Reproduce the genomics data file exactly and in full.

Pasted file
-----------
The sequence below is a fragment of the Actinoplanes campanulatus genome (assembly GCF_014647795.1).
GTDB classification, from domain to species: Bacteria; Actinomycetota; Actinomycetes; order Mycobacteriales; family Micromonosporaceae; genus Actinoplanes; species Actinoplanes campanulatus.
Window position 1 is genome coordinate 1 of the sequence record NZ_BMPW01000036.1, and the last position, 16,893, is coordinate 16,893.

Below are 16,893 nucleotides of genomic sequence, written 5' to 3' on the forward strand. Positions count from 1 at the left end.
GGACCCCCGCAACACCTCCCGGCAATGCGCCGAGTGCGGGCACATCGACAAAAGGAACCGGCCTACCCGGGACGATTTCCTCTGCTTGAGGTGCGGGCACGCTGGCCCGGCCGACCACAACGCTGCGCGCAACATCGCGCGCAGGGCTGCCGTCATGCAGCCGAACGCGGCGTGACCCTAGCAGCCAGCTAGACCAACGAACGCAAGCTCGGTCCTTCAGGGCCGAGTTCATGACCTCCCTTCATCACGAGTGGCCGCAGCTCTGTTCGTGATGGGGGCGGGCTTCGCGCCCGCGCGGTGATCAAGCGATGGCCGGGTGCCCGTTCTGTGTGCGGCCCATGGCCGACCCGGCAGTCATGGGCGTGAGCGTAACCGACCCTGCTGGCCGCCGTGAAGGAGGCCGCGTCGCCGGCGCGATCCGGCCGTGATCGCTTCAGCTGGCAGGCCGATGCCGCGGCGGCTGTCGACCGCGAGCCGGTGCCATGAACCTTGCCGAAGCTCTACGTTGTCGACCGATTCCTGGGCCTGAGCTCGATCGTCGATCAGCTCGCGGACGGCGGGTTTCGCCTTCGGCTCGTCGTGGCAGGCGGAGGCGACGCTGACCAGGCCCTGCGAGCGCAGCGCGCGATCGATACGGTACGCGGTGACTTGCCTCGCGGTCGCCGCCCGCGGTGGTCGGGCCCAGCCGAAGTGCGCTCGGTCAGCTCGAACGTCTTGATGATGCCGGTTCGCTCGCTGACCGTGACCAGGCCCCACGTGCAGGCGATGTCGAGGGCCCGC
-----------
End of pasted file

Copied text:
The sequence below is a fragment of the Actinoplanes campanulatus genome (assembly GCF_014647795.1).
GTDB classification, from domain to species: Bacteria; Actinomycetota; Actinomycetes; order Mycobacteriales; family Micromonosporaceae; genus Actinoplanes; species Actinoplanes campanulatus.
Window position 1 is genome coordinate 1 of the sequence record NZ_BMPW01000036.1, and the last position, 16,893, is coordinate 16,893.

Below are 16,893 nucleotides of genomic sequence, written 5' to 3' on the forward strand. Positions count from 1 at the left end.
GGACCCCCGCAACACCTCCCGGCAATGCGCCGAGTGCGGGCACATCGACAAAAGGAACCGGCCTACCCGGGACGATTTCCTCTGCTTGAGGTGCGGGCACGCTGGCCCGGCCGACCACAACGCTGCGCGCAACATCGCGCGCAGGGCTGCCGTCATGCAGCCGAACGCGGCGTGACCCTAGCAGCCAGCTAGACCAACGAACGCAAGCTCGGTCCTTCAGGGCCGAGTTCATGACCTCCCTTCATCACGAGTGGCCGCAGCTCTGTTCGTGATGGGGGCGGGCTTCGCGCCCGCGCGGTGATCAAGCGATGGCCGGGTGCCCGTTCTGTGTGCGGCCCATGGCCGACCCGGCAGTCATGGGCGTGAGCGTAACCGACCCTGCTGGCCGCCGTGAAGGAGGCCGCGTCGCCGGCGCGATCCGGCCGTGATCGCTTCAGCTGGCAGGCCGATGCCGCGGCGGCTGTCGACCGCGAGCCGGTGCCATGAACCTTGCCGAAGCTCTACGTTGTCGACCGATTCCTGGGCCTGAGCTCGATCGTCGATCAGCTCGCGGACGGCGGGTTTCGCCTTCGGCTCGTCGTGGCAGGCGGAGGCGACGCTGACCAGGCCCTGCGAGCGCAGCGCGCGATCGATACGGTACGCGGTGACTTGCCTCGCGGTCGCCGCCCGCGGTGGTCGGGCCCAGCCGAAGTGCGCTCGGTCAGCTCGAACGTCTTGATGATGCCGGTTCGCTCGCTGACCGTGACCAGGCCCCACGTGCAGGCGATGTCGAGGGCCCGC